President-Elect Barack Obama successfully ran his campaign on the position of "change." Now that an Obama administration will take over in January, will that change include new regulations for marketing practice?
A recent Brandweek article identifies several potential targets for change under President Obama. Among the possibilities I believe are most likely to occur are:
1. Greater Internet privacy rights. This move would spell trouble for behavioral targeting and other tactics that monitor and capture Web surfers online activity.
2. Crackdown on marketing to children. Greater regulation and even an outright prohibition of targeting children with marketing efforts are possible.
3. Prohibition of direct-to-consumer advertising of prescription drugs. What will we do if we can no longer sing "Viva Viagra" or see another naked couple in his-and-her bath tubs in the middle of nowhere? Allowing pharma companies to advertise their products has been controversial from the beginning. Critics claim it adds to the overall costs for health care and helps create a nation of hypochondriacs.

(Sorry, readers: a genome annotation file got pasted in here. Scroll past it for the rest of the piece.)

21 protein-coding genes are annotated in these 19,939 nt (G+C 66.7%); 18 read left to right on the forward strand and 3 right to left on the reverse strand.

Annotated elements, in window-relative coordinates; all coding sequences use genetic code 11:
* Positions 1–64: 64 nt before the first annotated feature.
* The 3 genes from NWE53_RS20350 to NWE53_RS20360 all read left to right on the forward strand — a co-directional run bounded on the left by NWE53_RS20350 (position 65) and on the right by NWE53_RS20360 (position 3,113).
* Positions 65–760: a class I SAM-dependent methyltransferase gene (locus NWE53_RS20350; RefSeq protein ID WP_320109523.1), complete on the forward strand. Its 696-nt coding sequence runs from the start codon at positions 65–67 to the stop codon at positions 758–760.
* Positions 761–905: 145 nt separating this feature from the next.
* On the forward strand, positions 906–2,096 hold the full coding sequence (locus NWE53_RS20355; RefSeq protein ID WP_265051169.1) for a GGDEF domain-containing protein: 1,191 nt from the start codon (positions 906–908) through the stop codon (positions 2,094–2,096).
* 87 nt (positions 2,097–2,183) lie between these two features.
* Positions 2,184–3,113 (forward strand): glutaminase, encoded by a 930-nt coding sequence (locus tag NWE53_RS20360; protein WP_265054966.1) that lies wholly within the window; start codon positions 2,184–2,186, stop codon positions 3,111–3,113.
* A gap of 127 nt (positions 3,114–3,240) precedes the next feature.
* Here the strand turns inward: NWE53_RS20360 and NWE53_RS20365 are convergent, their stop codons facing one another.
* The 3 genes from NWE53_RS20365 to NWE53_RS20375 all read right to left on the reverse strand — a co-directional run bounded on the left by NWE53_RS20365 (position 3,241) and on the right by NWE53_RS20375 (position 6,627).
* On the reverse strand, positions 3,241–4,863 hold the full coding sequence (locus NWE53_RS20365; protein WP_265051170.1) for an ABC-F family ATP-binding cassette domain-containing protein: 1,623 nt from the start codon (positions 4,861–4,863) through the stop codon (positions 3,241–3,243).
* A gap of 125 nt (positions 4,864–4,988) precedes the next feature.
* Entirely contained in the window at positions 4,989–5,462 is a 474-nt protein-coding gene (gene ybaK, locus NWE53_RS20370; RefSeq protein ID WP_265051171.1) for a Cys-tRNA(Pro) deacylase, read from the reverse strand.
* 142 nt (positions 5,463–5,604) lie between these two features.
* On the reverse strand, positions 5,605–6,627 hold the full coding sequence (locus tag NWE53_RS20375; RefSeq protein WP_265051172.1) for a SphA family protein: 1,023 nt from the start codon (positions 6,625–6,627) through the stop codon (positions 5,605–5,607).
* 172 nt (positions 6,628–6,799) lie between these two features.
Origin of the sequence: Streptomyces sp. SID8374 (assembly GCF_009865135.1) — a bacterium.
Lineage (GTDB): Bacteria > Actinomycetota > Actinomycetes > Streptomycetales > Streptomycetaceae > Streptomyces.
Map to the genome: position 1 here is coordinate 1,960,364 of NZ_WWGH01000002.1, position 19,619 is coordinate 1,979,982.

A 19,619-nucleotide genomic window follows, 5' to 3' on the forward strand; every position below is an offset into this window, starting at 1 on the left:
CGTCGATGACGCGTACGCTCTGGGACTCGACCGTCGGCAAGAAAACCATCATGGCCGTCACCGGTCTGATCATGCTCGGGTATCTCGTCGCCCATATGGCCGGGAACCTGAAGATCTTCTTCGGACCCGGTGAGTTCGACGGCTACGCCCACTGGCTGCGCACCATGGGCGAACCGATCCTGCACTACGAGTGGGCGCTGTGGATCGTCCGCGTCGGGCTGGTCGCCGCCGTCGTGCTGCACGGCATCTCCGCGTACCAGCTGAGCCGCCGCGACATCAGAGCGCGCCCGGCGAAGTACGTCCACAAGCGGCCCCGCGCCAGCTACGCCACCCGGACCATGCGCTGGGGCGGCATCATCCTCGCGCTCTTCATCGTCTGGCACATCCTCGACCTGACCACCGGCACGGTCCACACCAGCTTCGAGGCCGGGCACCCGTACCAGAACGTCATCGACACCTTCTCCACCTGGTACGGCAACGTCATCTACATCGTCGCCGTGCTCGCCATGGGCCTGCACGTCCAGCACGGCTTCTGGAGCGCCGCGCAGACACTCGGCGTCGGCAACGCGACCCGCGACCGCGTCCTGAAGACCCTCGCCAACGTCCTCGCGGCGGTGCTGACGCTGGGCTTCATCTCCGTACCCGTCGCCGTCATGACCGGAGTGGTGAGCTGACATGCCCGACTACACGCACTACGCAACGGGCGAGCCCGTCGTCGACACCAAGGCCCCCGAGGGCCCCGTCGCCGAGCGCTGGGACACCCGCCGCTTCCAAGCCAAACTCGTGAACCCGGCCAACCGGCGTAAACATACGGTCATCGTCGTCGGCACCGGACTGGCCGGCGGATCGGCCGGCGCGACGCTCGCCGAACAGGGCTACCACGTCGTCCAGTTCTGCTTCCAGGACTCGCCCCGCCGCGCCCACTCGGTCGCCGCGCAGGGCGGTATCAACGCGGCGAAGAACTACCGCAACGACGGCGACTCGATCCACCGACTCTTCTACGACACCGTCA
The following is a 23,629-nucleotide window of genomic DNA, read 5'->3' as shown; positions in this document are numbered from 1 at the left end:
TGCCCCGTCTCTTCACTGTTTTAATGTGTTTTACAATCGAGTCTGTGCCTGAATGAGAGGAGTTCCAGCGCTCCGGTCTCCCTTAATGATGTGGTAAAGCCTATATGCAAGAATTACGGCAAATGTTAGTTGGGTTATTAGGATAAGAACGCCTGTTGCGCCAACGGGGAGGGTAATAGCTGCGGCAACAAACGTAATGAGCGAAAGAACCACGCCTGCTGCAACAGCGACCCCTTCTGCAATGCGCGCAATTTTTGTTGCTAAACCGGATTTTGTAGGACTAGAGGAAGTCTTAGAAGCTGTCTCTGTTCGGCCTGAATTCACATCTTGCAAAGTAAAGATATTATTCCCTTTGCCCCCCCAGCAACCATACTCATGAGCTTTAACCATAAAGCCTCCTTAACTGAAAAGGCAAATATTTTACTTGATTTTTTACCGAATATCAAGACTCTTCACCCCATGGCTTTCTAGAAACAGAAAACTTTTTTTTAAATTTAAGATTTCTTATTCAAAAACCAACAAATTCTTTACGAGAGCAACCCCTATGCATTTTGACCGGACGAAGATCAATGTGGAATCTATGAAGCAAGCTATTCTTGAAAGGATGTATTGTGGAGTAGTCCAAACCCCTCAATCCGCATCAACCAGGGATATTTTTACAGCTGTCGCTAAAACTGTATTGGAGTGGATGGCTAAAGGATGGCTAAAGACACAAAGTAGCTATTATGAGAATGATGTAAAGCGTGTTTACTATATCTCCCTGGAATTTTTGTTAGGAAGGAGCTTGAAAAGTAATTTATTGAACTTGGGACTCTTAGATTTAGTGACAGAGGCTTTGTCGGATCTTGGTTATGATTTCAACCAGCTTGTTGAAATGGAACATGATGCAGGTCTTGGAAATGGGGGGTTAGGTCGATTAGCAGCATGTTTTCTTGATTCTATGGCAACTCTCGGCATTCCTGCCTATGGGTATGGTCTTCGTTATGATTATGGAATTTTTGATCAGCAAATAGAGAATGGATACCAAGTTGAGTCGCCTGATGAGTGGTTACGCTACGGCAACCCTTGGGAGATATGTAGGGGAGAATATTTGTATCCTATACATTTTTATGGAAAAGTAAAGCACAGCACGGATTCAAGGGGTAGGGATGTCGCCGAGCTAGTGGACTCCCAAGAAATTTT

I cite these changes as most likely because they are not too threatening politically. It can be argued that these policy changes would provide benefits to consumers and the general public that outweigh any negative consequences. Marketing practice has enjoyed a fair degree of self-regulation the last eight years, but the party may be about to come to an end.
Link: Brandweek.com - "Obama Promises Change: Is It Bad for Marketers?"
Labels: Marketing and Public Policy